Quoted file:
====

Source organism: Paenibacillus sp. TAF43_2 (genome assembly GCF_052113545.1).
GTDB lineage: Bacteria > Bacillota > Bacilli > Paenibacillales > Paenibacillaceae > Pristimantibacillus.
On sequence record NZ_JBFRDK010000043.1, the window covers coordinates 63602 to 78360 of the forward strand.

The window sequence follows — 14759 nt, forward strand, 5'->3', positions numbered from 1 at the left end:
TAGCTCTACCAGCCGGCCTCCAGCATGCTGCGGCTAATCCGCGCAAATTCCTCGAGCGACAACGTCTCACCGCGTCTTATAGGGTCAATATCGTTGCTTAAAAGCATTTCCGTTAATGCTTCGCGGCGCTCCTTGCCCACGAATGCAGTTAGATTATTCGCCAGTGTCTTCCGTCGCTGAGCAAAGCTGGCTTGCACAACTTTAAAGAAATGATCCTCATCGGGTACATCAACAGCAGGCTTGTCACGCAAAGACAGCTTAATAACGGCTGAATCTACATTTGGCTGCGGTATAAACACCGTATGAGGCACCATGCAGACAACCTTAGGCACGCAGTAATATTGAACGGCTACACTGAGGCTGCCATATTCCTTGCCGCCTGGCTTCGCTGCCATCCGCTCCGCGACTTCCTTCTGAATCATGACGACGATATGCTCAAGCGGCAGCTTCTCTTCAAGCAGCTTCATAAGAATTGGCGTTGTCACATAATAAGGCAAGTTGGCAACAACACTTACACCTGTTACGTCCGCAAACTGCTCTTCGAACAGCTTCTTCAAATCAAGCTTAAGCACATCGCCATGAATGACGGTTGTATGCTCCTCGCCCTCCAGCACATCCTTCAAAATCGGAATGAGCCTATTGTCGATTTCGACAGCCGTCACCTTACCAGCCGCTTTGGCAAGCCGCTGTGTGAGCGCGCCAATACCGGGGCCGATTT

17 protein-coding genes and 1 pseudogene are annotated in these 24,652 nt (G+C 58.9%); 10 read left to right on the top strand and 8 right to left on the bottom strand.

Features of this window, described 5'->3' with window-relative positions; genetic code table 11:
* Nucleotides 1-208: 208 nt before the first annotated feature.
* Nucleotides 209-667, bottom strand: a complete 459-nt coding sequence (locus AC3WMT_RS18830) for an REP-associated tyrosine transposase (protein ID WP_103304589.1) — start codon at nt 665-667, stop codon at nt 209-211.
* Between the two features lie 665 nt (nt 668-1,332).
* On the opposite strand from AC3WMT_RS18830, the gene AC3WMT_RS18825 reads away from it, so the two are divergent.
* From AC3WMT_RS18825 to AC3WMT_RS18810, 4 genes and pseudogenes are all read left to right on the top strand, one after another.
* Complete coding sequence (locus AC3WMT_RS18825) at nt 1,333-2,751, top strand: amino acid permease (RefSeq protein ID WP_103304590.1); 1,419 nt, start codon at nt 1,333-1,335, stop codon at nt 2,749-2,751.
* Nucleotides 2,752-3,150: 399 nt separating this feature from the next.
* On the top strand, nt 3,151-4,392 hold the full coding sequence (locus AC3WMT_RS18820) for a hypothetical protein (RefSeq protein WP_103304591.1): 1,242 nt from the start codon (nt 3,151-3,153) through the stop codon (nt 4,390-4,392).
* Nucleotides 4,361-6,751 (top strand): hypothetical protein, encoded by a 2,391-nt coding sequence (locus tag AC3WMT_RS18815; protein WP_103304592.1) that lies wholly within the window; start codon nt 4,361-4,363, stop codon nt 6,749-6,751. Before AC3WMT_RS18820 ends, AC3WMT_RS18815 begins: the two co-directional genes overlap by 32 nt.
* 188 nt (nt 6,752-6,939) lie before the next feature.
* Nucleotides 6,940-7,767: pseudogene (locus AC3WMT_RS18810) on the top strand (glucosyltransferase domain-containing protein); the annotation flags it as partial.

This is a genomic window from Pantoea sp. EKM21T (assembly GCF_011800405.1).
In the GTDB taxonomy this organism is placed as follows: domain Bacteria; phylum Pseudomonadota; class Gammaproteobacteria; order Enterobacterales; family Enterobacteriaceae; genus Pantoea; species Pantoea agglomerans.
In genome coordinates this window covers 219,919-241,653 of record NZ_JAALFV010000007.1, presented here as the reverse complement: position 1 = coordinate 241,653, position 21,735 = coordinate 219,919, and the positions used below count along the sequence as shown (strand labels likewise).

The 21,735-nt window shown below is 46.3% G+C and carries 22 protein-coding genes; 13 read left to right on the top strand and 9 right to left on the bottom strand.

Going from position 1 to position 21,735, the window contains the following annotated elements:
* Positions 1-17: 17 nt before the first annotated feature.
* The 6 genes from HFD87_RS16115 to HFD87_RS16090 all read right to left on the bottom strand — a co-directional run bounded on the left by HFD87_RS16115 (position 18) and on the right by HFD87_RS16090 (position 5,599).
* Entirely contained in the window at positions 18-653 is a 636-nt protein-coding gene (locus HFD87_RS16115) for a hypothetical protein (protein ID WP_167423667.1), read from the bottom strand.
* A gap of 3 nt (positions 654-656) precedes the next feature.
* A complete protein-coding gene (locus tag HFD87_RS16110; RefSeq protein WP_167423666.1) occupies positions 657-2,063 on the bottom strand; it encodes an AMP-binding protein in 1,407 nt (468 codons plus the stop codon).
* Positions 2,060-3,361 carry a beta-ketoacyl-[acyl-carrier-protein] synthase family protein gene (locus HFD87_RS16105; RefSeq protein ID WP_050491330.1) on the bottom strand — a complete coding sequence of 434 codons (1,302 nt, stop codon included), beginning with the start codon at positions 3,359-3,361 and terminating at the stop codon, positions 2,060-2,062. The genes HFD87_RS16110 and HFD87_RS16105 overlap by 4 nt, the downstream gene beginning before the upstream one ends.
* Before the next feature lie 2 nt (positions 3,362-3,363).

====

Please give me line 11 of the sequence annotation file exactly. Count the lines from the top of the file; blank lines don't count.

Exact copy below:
* On the opposite strand from AC3WMT_RS18830, the gene AC3WMT_RS18825 reads away from it, so the two are divergent.